We had hoped to do some shopping and sightseeing as well as visiting the Ljubljana University, which has an exchange program with the University of Tennessee School of Journalism where I taught for several years, but we had not realized that Monday, May 2, was the Labor Day holiday in Slovenia. All the shops were closed and it was still raining. We had a nice lunch in another downtown restaurant and then, since the rain had stopped, decided to take the walking tour of the city with a professional guide. It was similar to the tour I had led on our first day, but included many more interesting landmarks such as the opera house, the Philharmonic building, and the various government buildings. Our guide, a young history graduate from Ljubljana University, was very knowledgeable.
She was a bit startled when I asked her if she knew where the secret police headquarters under the communist regime was located. She said she had not idea, and was curious as to why I was asking.
“Just wondered,” I said. I don’t think she was satisfied, but she didn’t pursue it. I found out later in Rome from Ambassador Kunstelj that we had walked past it several times. Oh, well, next time.
Several people have asked if I was able to remember much of my Slovene. I didn’t remember very much at all, and certainly when people were speaking at a normal rate, I could not understand anything except a word here and there. I have often heard that a language once acquired stays with you, buried somewhere in the depths of your memory. If that is true, mine is buried much too deep to resurrect in a short visit to Slovenia. Perhaps with more time.
Among the things that I did remember, one of the key words was pivo — beer. I like beer and our professors had told us how great Union pivo was. I discovered quickly that a national debate still rages over the relative merits of Union and Laško beers, the two main brands in the country. Union is brewed in Ljubljana and, as might be expected, favored by the residents of the capital. Laško is brewed in the second largest city, Maribor, in the northwest. I tried both several times and was unable to decide which was best. I liked both.
All in all, we had a brief but delightful visit to this city that I had discovered in my language training so many years ago. A beautiful, friendly, clean city, it was far above my expectations. The city is a blend of modern buildings and beautifully maintained older buildings in a variety of architectural styles, some dating back to the Roman Empire. Following a devastating earthquake in 1511, the city was rebuilt largely in the Venetian baroque style. Another serious earthquake in 1895 leveled 10 percent of its 1,400 buildings. Many were rebuilt in a Viennese style popular at the time.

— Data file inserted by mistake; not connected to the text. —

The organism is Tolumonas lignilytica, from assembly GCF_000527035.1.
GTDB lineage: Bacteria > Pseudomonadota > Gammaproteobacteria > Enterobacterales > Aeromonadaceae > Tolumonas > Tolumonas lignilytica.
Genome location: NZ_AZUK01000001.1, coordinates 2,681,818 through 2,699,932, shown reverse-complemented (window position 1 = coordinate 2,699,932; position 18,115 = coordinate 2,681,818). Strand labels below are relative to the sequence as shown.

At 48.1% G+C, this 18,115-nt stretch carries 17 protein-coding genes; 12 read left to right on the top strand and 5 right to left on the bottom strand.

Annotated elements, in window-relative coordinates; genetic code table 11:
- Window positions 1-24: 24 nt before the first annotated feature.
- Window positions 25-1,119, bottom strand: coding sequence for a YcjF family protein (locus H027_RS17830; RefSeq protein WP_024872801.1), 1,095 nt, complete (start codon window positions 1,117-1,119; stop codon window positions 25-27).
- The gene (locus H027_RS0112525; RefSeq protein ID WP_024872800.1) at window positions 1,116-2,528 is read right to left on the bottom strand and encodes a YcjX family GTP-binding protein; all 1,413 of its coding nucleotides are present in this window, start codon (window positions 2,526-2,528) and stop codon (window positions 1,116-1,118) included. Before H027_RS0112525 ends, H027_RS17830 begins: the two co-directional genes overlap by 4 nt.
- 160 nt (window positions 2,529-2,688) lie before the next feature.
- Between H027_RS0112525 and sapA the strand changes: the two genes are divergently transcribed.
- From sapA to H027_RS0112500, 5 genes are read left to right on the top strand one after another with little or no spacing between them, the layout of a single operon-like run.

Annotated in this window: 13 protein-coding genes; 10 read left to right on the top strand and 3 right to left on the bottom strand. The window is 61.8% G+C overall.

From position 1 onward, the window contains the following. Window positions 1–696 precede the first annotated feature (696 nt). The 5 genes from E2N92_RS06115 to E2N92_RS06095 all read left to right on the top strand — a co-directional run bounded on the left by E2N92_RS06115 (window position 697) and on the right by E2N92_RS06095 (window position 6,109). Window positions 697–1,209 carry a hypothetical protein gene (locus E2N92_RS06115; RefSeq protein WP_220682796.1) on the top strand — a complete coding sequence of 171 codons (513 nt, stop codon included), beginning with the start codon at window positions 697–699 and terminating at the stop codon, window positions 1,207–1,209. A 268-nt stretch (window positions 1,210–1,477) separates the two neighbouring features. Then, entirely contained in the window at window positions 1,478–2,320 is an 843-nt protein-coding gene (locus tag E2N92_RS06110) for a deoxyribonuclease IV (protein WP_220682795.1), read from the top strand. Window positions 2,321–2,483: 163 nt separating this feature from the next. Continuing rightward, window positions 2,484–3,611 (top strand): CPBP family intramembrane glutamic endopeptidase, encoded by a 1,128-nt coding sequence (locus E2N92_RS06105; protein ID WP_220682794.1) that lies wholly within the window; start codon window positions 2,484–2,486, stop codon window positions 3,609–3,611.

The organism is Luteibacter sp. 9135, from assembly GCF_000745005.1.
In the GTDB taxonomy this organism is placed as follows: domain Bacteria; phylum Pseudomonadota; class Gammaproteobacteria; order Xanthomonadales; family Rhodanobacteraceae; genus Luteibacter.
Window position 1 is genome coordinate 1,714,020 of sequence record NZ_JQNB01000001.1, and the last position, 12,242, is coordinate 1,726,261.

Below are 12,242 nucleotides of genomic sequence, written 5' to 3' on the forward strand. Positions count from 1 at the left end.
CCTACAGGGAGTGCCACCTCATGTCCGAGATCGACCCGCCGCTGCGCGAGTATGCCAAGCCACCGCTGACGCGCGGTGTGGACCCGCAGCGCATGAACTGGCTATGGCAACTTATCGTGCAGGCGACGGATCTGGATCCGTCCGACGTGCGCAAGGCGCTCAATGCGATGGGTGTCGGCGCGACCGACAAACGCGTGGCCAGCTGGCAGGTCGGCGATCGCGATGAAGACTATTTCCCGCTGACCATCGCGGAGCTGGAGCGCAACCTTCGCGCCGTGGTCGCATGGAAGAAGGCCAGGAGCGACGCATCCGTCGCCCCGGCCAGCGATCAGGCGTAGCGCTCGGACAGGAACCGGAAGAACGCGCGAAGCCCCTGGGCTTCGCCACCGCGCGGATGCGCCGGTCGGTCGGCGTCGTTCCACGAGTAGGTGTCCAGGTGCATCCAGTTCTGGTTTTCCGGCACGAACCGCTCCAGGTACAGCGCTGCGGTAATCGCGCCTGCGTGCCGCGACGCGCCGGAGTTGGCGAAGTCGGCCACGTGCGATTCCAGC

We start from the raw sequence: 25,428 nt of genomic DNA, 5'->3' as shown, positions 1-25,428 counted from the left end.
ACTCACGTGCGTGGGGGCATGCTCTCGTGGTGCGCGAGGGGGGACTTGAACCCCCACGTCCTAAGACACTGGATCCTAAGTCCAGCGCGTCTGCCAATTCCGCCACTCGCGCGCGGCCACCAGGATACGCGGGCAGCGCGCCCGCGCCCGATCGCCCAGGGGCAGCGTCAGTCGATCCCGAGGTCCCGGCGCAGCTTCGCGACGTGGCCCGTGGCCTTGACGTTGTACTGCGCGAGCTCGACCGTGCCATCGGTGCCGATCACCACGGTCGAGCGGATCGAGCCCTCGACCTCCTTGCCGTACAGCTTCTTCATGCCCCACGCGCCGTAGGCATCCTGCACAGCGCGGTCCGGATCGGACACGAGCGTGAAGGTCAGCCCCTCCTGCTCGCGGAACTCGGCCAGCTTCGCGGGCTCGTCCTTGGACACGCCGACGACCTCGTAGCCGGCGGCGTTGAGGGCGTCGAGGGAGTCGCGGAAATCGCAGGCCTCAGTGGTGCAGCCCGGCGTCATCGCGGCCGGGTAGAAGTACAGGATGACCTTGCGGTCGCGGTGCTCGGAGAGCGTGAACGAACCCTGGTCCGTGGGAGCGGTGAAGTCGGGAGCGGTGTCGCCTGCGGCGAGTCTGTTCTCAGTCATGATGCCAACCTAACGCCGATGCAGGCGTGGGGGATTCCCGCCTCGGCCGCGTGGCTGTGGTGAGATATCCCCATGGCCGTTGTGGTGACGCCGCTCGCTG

My impression of Slovenia in general is that this youthful country, having found its independence, is making an impression far beyond its relatively small size. Yes, Slovenia, like other European countries, was hard hit by the worldwide recession of recent years, but apparently is recovering nicely without any expensive bailout from the European Union, of which it is a part.
It has its share of problems still, but what country doesn’t?
During the boom years from independence in 1991 to the downturn in 2008, the country made remarkable strides in upgrading its infrastructure. The roads we saw were excellent. Ljubljana sports many modern buildings, including four that are taller than the Nebotičnik, the country’s tallest building when it was built in 1933. Three of the four taller structures were built after independence. The tallest is the 20-story Crystal Palace, opened in 2011 in the northwestern part of the city. We saw it only from the distance.
My research on Slovenia showed that the country has an incredible literacy rate of 99.7 percent. Children are taught English from the early grades in school and most young people we encountered were perfectly fluent in English. Many, particularly older Slovenians from areas near the borders, speak German, Italian, Hungarian and/or Serbo-Croatian. Our street tour guide was fluent in English, German and Hungarian.